“The story of Noah has many layers. Sometimes is too much for people to take in, so I break it down for them. It is not something you hear every day, and definitely not something that was expected.
My pregnancy was pretty easy. I remember telling myself, ‘Quick appointments mean everything is good with the baby.’ My first pregnancy was just like Noah’s, no complications, no additional ultrasounds, things went as they should be. For our 20 week ultrasound, I was very nervous. I remember my hand sweating right before the appointment, I just wanted everything to be okay. After spending an hour checking every bit of Noah, we were relieved when both the technician and the doctor told us Noah was healthy and nothing stood out to them.
From that moment on, our focus was on enjoying the last days as a family of three and having everything ready for Noah’s arrival. When Noah was born, we were elated! He was so perfect and he came so fast, 40 minutes from walking into the hospital to having him in my arms. The morning we were supposed to be discharged, the nurses told us his O2 saturation levels were low and he had failed a routine test, and before we knew it, we weren’t going home anymore. He was being transferred to the children’s hospital for further examination.
Seeing our newborn attached to wires and inside of an isolette was traumatic. Just hours before, we were dreaming of cuddling Noah at home. Immediately after arriving, the cardiologist and other doctors were surrounding Noah. The cardiologist looked at us and said, ‘Your son was born with a heart defect and he will need surgery. I’m sorry.’ I felt my legs going numb as I held on to my husband. She quickly drew a picture of a normal heart and Noah’s heart, explaining to us that Noah’s diagnosis was called TAPVR. We were shattered.
Why didn’t I know this? Why were there no signs of his condition? Why was my pregnancy so normal? Right after, the geneticists stopped by to tell us everything looked great with Noah, but just in case they would run a blood test to see if there was anything else that could come up. A couple of days after, we received a call stating his results were in from the blood. My husband told me to tell her to share the results over the phone as we didn’t think there was anything else going on. ‘Noah’s results came back positive for Trisomy 21-Down syndrome. I am very sorry.’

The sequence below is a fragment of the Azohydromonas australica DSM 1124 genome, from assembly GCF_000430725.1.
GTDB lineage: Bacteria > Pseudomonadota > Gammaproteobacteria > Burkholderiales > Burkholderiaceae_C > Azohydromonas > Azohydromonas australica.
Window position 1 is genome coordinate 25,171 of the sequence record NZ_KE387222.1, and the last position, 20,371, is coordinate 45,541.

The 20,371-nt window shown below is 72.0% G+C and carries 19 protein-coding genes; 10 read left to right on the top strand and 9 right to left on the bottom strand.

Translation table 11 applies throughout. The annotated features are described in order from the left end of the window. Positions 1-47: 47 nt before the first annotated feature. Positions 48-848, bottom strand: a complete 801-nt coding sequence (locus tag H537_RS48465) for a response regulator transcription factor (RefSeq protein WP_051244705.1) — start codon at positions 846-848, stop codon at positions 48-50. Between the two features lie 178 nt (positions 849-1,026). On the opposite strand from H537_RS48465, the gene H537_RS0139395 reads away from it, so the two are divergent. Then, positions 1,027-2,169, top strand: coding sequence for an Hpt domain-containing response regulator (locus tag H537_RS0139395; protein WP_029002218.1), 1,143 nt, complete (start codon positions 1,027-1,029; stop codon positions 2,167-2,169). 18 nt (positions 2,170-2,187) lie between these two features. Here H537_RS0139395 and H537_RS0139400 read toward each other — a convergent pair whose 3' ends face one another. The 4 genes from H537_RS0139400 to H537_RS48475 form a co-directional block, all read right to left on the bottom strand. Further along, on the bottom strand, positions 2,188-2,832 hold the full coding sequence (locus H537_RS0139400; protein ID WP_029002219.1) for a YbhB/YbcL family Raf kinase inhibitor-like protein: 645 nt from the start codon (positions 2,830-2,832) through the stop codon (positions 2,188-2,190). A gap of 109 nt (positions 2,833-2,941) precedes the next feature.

At that moment, my husband was feeding Noah and I was pumping. We both looked at each other in disbelief and we began crying. We left Noah’s room hugging each other, crying, while all the nurses looked at us not knowing what to say. We went to the hospital chapel and cried desperately, thinking of how our lives were going to change, and how every plan we had made for our family was destroyed. I kept thinking, ‘Why? Why me? This only happens to other people but not to us.’
As the days passed and we let the news of Down’s syndrome simmer down, we gathered our family and we said, ‘Two days ago, Noah was diagnosed with Down syndrome and although it wasn’t expected, we will love him as long as we live.’ There were a lot of tears that night, but my husband and I were in such good spirits, we felt so calm. We were the ones giving out hugs, and telling our family everything would be just fine with him. He was one of us and we would live life as we had intended to.
Meanwhile, Noah was still working hard to leave the NICU. It seemed like we would take two steps forward and one step back. We were so eager to leave the hospital, but we understood his heart was working so hard for him to be stable enough to go home. 12 days after arriving, we left the NICU with a date for his open heart surgery (August 21).
The days spent at home after leaving the NICU were magical. No more IV’s, no more beeping sounds, no machines. It was just Noah and I. We finally were able to bond, we would watch the sunrise together while everyone else slept. I carried him on my wrap every chance I could. I would stare at those beautiful almond-shaped eyes, I felt so at peace. Everything was so cherished with him, I was so tired but I was on newborn bliss.